spock: logic is sexy

Torchwood is the enemy of sleep

I was supposed to be in bed an hour and a half ago. Instead I watched the cyberwoman episode of Torchwood. Every episode I watch, I squee a little more at how much it reminds me of my always and forever favorite fandom, Buffy. What I loved about Buffy was the emotional integrity of the story telling. It wasn't really a show about the monsters of the week; it was about how those monsters affected the humans who had to deal with them -- and how humans sometimes took on those monstrous qualities themselves. I see a lot of that in Torchwood too. When I saw the preview for the cyberwoman episode, I rolled my eyes. This, I thought, was where the series would descend to the level of cheesy science fiction about babes in metal bikinis. But it didn't -- at least not completely. I wished they could have capitalized more on the terror of being trapped in a building with a bloodthirsty cyborg, and setting the pterodactyl on her was rather wtf. Yet, these things didn't matter to me because that wasn't the real story -- the real story was that an unexplored, unnoticed character had saved the cyborg because he loved her, and in loving her, he had become corrupt. How that story played out raised questions not only about Ianto, but about the rest of the characters as well. Jack's anger was terrifying, and I think he really meant it when he said he would kill Ianto -- not necessarily because to protect Torchwood, but because he really, really wanted to kill him. I liked the way the ending set clear limitations for Ianto's character. He's not the guy who can get the job done, even when he knows he has to. That stands in contrast to Gwen and Toshiko, who will put their emotions aside if ordered to, and Owen, who doesn't need much prompting to focus on self-protection. Ultimately, I think this show is about the ways that each of the characters is vulnerable to corruption. Gwen's weakness is her relentless curiosity, Ianto's is love, and Jack, who seemed incorruptible, is vulnerable to his anger. And everyone risks losing sight of the humanity they are ostensibly fighting to protect. I loved that the episode reminded us of this at the beginning, when the doctor is looking at a thing and Ianto is looking at a person. It takes some real attention and effort to keep developing themes like that in every episode, and I admire it. Tomorrow I'll watch more. Tonight I'm going to bed.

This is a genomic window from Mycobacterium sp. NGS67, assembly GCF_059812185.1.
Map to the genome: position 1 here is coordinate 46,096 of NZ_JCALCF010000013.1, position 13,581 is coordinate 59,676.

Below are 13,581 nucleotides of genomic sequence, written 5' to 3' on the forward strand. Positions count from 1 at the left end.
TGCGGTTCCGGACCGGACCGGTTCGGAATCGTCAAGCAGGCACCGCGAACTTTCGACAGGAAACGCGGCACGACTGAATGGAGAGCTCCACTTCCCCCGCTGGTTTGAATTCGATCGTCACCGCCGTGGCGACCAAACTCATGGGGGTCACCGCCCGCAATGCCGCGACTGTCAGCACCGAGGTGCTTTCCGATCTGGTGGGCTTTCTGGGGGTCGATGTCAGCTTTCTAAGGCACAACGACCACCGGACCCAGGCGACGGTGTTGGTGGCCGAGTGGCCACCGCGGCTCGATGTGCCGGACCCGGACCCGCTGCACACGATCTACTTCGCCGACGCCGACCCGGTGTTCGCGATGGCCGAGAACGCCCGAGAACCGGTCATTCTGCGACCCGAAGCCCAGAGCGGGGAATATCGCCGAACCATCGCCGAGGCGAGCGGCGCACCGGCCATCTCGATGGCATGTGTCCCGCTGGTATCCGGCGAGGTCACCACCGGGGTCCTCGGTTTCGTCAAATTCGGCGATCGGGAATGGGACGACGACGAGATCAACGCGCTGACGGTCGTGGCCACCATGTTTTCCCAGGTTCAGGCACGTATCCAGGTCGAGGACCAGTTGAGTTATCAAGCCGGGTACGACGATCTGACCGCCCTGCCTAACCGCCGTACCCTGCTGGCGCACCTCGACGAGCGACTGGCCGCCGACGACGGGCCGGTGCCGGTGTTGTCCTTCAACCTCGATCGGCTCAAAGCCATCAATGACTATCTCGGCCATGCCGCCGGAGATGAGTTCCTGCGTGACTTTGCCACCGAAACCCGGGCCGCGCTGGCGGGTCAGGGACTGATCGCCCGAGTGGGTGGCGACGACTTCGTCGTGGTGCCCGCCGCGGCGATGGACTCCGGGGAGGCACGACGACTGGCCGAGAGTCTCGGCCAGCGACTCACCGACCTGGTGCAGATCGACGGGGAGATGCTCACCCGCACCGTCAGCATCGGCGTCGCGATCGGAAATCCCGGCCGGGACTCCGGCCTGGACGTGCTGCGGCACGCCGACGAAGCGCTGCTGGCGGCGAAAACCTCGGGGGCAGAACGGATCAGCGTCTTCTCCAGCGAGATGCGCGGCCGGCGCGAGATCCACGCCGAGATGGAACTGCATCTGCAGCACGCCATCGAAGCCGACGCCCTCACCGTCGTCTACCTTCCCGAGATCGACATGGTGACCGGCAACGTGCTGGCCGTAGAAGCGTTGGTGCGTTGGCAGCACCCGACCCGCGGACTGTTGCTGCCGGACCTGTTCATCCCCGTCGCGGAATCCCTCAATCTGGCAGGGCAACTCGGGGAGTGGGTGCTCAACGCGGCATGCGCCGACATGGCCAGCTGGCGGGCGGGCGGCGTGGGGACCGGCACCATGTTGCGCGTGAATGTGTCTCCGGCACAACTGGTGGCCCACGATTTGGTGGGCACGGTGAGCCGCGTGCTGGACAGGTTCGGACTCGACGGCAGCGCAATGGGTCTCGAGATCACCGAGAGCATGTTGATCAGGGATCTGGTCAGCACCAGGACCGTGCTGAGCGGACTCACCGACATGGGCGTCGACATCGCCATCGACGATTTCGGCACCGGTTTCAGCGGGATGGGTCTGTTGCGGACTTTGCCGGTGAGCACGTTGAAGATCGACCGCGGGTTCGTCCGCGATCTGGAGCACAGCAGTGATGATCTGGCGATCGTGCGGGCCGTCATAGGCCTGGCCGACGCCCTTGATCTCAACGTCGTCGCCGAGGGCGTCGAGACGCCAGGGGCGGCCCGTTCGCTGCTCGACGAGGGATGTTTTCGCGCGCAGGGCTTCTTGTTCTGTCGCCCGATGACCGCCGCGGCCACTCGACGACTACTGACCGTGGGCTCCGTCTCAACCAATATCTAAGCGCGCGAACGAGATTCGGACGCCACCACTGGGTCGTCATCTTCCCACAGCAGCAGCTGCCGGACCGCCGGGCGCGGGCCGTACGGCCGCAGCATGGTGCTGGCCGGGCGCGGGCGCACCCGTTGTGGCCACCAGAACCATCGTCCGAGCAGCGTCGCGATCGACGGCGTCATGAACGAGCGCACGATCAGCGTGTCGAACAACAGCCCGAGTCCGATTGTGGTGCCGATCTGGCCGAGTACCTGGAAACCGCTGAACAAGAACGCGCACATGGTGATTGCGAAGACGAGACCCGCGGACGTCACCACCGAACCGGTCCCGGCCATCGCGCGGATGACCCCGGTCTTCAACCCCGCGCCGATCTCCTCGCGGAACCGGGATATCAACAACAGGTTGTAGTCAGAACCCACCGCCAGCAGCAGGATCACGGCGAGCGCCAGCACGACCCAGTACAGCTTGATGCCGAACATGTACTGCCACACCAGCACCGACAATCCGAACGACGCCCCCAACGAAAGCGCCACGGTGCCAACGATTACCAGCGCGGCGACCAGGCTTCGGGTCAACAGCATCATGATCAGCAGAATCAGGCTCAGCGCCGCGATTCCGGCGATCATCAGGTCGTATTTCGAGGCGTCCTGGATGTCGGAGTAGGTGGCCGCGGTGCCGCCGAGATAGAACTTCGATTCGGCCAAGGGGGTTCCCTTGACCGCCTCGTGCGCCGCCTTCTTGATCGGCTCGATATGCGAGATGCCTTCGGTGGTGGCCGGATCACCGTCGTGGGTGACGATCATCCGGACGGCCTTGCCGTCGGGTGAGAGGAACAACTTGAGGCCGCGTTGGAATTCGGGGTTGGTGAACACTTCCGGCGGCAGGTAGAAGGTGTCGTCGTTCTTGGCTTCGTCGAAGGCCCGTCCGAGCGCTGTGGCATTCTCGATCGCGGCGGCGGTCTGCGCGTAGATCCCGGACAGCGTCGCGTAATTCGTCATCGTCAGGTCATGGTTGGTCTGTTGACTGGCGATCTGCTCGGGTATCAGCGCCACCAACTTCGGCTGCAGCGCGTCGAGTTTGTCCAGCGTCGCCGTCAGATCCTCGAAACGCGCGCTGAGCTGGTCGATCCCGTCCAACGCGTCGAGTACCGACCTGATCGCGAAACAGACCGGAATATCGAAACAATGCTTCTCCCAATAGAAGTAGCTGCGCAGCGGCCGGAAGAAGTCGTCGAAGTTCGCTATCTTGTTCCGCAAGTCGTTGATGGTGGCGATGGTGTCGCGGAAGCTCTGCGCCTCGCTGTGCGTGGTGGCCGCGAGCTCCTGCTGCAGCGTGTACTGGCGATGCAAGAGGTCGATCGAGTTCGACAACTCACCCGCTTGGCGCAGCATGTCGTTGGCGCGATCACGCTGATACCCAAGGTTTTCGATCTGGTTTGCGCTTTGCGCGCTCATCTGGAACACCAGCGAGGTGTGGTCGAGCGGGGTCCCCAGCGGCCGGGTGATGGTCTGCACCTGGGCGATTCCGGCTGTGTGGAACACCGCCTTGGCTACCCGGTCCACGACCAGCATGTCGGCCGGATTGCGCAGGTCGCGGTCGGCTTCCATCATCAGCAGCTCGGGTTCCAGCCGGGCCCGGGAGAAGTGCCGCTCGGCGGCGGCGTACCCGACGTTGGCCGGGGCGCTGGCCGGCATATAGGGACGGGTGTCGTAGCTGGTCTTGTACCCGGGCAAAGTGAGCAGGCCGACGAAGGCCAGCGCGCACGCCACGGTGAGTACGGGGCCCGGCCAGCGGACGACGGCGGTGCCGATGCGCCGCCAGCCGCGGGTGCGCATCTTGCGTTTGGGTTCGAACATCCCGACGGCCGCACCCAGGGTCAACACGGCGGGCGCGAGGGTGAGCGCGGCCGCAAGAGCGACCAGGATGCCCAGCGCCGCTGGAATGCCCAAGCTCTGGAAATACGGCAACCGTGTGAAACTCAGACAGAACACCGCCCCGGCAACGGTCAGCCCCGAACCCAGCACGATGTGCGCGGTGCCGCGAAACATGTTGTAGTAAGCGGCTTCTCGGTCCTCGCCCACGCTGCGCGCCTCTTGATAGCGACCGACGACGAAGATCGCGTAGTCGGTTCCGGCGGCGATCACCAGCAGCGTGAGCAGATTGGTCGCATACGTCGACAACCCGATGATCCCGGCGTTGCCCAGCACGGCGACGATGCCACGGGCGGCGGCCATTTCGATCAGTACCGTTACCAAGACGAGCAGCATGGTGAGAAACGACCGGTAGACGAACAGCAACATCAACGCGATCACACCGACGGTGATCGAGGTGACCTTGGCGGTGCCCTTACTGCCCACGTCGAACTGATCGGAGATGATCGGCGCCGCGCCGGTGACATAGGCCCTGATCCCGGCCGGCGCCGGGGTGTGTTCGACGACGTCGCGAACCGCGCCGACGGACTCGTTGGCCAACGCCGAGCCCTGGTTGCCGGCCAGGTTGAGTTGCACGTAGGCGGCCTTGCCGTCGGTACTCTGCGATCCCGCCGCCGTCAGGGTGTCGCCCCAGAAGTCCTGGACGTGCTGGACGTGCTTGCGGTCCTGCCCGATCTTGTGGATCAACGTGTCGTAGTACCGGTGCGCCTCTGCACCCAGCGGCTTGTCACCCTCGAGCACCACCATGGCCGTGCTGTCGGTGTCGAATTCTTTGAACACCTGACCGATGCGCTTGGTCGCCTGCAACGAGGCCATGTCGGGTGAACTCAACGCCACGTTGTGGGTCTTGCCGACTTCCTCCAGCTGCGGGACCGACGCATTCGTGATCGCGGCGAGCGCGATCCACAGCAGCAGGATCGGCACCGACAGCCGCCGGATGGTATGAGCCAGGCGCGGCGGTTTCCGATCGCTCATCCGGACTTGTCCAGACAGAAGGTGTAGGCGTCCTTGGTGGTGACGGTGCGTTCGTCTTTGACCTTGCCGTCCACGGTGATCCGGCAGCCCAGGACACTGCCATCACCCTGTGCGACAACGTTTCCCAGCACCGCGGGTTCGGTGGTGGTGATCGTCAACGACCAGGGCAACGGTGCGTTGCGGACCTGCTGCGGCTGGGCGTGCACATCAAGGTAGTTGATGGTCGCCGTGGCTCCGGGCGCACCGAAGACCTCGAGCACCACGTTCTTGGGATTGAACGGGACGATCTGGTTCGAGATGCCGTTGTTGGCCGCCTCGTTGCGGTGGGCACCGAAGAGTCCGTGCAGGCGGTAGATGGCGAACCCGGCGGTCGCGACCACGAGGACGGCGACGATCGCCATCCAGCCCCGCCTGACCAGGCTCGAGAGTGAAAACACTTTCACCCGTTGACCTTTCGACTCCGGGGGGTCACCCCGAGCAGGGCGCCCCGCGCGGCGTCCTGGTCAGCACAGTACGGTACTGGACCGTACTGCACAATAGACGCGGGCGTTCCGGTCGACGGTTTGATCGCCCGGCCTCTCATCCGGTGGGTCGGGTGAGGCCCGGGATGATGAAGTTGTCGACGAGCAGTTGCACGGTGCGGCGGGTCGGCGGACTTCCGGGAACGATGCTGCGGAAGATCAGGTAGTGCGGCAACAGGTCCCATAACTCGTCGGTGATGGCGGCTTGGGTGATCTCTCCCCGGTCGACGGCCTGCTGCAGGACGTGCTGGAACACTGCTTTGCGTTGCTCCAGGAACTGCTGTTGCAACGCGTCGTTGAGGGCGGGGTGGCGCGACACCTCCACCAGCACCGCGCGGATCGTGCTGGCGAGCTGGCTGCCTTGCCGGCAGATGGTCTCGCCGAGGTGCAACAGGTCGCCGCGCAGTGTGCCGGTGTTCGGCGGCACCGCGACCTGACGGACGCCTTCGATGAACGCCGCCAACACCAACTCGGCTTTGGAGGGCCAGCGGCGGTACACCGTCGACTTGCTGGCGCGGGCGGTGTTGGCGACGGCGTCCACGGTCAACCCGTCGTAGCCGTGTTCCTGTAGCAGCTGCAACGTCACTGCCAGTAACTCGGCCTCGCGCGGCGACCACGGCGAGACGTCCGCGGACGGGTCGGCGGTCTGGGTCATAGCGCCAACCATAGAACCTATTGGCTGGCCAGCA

Torchwood is the enemy of sleep
I hadn't considered it in the context of Buffy, but I agree; I was thinking more or less the same thing as I watched Season two.